How can an earthquake felt thousands of kilometers away cause so much damage, while leaving almost untouched a major metropolitan area just 40 miles from its epicenter?
Some may think that it has to do with the quality of construction in the city versus satellite urban areas, but the reason probably has more to do with geology.
The Richter scale is a logarithmic measure, and an quake that registers 5.0 moves the ground ten times as much as one that measures 4.0, and one that registers 6.0 indicates that it is one-hundred times as strong as that 4.0 — but this only describes the movement of the earth. Energy is actually released at a much higher multiple as you go up the scale.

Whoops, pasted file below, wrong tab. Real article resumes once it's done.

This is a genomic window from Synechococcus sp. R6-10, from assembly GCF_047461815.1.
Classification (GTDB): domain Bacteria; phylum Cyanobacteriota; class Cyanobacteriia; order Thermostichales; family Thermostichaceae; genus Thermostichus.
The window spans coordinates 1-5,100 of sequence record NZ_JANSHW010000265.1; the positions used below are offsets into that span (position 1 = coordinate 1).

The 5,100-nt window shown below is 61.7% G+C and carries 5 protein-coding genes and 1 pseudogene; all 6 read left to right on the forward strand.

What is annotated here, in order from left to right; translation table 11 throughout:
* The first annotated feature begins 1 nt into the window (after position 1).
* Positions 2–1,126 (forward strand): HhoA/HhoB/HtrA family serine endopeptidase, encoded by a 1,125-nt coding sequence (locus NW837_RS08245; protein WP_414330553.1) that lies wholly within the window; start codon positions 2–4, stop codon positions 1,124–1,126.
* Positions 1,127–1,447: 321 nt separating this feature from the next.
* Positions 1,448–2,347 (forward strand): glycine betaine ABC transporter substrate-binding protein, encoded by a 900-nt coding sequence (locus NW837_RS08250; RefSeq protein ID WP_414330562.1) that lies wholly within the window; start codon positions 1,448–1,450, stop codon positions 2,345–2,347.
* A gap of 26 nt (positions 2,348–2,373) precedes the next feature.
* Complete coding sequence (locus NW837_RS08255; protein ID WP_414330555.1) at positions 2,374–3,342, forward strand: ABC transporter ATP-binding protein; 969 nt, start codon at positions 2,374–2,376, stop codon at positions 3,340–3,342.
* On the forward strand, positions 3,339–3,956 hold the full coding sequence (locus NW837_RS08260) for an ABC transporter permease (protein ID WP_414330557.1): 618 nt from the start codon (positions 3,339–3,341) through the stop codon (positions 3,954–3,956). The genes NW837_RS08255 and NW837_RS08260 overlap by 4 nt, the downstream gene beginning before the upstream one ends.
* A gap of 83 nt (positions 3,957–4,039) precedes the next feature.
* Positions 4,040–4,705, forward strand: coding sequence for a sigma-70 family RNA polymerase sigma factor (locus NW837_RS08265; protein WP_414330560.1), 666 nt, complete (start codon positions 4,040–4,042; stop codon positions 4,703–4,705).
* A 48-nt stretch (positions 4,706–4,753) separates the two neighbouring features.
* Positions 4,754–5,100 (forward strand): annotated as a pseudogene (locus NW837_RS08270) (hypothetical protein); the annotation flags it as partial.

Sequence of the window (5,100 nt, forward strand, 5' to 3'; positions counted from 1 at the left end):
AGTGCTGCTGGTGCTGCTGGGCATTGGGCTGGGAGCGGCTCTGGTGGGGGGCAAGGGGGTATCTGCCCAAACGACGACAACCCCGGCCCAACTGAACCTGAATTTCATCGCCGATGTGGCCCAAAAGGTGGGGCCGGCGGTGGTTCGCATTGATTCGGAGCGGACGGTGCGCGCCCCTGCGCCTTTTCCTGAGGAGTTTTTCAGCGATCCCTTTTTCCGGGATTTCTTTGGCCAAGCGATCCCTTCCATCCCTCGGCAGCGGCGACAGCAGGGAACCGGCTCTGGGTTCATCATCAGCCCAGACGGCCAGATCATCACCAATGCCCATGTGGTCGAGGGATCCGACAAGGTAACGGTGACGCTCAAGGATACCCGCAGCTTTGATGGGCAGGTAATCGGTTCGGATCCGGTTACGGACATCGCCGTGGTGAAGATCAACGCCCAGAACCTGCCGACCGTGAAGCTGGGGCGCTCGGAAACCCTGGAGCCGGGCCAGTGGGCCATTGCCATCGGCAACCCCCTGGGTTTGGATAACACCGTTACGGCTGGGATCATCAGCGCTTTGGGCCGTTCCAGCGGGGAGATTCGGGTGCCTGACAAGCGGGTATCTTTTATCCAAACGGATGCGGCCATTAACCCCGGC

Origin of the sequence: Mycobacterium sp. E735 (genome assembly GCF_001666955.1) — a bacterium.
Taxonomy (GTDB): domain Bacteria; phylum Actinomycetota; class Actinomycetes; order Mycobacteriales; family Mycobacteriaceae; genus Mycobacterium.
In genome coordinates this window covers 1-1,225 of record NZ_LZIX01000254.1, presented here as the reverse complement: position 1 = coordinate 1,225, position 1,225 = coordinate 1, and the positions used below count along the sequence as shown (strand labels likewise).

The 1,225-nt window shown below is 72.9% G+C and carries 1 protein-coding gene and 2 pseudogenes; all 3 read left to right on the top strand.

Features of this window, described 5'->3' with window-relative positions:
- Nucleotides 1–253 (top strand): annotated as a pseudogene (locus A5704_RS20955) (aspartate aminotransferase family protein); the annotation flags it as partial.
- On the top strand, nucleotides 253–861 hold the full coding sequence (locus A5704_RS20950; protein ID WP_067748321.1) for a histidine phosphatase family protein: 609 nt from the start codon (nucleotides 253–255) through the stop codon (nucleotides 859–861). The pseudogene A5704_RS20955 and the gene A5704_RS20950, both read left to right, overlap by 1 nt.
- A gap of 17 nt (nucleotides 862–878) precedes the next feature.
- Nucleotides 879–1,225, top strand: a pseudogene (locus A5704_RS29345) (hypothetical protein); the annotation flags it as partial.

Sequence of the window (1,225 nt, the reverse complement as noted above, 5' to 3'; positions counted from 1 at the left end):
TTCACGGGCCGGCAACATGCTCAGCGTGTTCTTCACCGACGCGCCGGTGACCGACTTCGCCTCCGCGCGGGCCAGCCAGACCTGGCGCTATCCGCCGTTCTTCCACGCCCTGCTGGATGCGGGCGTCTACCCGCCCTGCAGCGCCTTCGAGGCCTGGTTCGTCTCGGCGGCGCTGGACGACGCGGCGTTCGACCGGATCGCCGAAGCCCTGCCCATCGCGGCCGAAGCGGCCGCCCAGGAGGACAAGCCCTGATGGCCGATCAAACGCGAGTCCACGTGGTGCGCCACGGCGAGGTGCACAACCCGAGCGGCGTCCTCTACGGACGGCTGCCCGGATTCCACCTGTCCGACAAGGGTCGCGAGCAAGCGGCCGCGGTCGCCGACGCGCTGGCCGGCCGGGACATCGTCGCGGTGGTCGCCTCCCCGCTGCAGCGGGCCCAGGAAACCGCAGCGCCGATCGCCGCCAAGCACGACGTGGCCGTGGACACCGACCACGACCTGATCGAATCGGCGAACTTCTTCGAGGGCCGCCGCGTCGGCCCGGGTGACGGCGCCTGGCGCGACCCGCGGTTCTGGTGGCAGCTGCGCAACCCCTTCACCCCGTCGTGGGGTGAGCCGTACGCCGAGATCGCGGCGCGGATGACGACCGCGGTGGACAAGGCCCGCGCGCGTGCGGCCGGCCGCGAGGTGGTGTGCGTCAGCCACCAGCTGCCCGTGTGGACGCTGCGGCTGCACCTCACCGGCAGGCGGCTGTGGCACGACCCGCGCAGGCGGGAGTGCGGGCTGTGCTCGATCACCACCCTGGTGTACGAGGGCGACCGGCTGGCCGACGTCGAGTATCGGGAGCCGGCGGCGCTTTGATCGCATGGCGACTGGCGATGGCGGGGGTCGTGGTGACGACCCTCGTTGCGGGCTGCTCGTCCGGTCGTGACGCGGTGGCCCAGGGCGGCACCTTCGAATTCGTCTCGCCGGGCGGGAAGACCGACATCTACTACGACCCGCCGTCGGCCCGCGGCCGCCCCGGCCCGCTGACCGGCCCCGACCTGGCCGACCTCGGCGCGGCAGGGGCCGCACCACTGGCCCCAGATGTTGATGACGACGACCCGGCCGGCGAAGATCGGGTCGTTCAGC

Without going into the math, an upward change of 1.0 on the Richter scale suggests 32 times the energy, and a 2.0 increase generates around 1,000 times as much energy. Chengdu was close to the epicenter, but it was not in the ‘hot zone’. A quick glance at the ShakeMap made available by the U.S. Geological Survey suggests in a visual way how much worse the earthquake might have been.
UPDATE: NY Times took related data from U.S. Geological Survey and made an even better graphic. From the graphic, you can see why Beichuan suffered more, though it was farther from the epicenter than Chengdu.